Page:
Language crisis facing UK schools

Harold F. Schiffman haroldfs at
Mon Dec 4 16:48:47 UTC 2006

Forwarded from edling at

Language crisis facing UK schools

Ahead of a major report on how government policy wrecked foreign language
teaching, academics demand new start for millions of children

Anushka Asthana, education correspondent
Sunday December 03 2006
The Observer

Teenagers at a school in Manchester were overjoyed when they were told
they could drop French this year. Out of 100 pupils just 15 signed up for
the GCSE. So few showed an interest in German that the school decided not
to offer it at all. Grace Hallows and her friend Sam Mottershed were among
the handful who carried on. 'My Dad said he really regretted not listening
in French lessons when he was at school,' said Grace, 14. 'He said it
would look good on my CV and be useful for skiing.' Many of their
classmates were put off foreign languages because they were 'less fun'
than other lessons like PE or art, added Sam, 15: 'Languages are hard. If
we were given a choice as to whether or not we took maths I am sure a lot
of people would drop that too.'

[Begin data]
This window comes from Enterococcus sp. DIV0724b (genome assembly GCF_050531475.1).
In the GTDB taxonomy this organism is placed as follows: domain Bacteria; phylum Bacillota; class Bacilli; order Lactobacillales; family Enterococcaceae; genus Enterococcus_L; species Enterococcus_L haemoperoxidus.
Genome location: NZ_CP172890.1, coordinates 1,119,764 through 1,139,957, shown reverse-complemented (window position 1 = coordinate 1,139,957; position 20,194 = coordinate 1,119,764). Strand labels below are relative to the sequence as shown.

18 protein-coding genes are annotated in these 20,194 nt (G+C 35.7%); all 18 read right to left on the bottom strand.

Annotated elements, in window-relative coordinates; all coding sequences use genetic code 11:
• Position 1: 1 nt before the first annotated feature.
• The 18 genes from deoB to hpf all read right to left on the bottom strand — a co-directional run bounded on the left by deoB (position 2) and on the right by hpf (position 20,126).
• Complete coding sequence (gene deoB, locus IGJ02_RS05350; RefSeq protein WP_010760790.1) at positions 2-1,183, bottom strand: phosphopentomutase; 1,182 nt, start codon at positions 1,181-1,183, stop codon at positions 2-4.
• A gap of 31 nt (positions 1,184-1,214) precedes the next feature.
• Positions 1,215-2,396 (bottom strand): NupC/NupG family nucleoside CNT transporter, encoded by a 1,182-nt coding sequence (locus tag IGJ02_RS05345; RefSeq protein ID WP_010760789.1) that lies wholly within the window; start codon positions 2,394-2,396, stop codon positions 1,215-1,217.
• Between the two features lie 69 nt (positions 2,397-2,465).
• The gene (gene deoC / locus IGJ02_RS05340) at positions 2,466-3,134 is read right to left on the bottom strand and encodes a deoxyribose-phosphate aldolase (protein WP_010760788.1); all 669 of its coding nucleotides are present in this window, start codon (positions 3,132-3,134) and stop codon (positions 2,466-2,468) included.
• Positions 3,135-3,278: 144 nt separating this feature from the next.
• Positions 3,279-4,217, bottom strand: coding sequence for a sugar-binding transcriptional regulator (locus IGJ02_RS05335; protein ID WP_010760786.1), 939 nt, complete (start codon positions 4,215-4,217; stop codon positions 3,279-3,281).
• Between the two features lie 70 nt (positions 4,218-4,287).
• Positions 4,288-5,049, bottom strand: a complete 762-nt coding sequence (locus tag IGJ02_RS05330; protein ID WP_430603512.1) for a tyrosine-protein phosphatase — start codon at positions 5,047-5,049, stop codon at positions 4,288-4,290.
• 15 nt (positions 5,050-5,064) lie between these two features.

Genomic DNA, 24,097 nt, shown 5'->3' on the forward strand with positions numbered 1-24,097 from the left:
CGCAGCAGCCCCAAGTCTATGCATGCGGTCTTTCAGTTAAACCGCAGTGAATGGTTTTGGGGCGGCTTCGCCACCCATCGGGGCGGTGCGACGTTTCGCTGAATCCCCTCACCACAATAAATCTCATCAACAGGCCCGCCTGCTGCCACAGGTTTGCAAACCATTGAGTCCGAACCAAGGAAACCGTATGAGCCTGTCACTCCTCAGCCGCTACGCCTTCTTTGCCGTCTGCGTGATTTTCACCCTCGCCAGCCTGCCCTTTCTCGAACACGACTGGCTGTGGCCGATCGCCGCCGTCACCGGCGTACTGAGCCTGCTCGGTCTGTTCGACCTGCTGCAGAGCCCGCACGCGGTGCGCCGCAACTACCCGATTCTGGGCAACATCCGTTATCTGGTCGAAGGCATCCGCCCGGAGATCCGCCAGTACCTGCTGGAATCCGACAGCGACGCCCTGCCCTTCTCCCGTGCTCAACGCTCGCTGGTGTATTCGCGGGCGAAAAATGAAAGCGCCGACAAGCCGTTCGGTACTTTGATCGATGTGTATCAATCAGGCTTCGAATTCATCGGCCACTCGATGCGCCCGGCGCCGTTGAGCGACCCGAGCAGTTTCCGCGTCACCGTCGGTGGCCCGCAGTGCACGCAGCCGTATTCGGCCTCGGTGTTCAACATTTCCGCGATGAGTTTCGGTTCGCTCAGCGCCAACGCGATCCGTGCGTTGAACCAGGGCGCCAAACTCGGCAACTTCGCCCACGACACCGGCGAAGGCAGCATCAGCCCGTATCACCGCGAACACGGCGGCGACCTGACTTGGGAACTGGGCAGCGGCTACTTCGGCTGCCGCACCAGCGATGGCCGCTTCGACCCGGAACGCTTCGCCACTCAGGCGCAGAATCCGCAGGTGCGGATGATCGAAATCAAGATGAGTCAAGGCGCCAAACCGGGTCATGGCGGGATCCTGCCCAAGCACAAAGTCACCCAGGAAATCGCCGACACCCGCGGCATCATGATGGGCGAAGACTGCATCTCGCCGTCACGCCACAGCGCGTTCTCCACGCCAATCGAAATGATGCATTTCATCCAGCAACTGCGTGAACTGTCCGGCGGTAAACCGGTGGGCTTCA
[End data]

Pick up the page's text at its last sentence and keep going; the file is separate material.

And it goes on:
Language teaching in England and Wales is in crisis. Fifty leading
academics have written to The Observer this weekend to express alarm about
the slump in the number of teenagers taking GCSEs in foreign languages. A
letter signed by professors and heads of language departments from dozens
of top universities, including Oxford, Cambridge and the London School of
Economics (LSE), calls for the government to reverse its controversial
policy allowing pupils to drop languages at 14. The move, that came into
force two years ago, embedded the notion that 'languages do not matter,
that English is enough', the letter says. University College London is so
concerned by the lack of language ability among pupils that it is
considering making a language qualification at 16 compulsory for all

The government 'decision was absolutely crazy', said Helen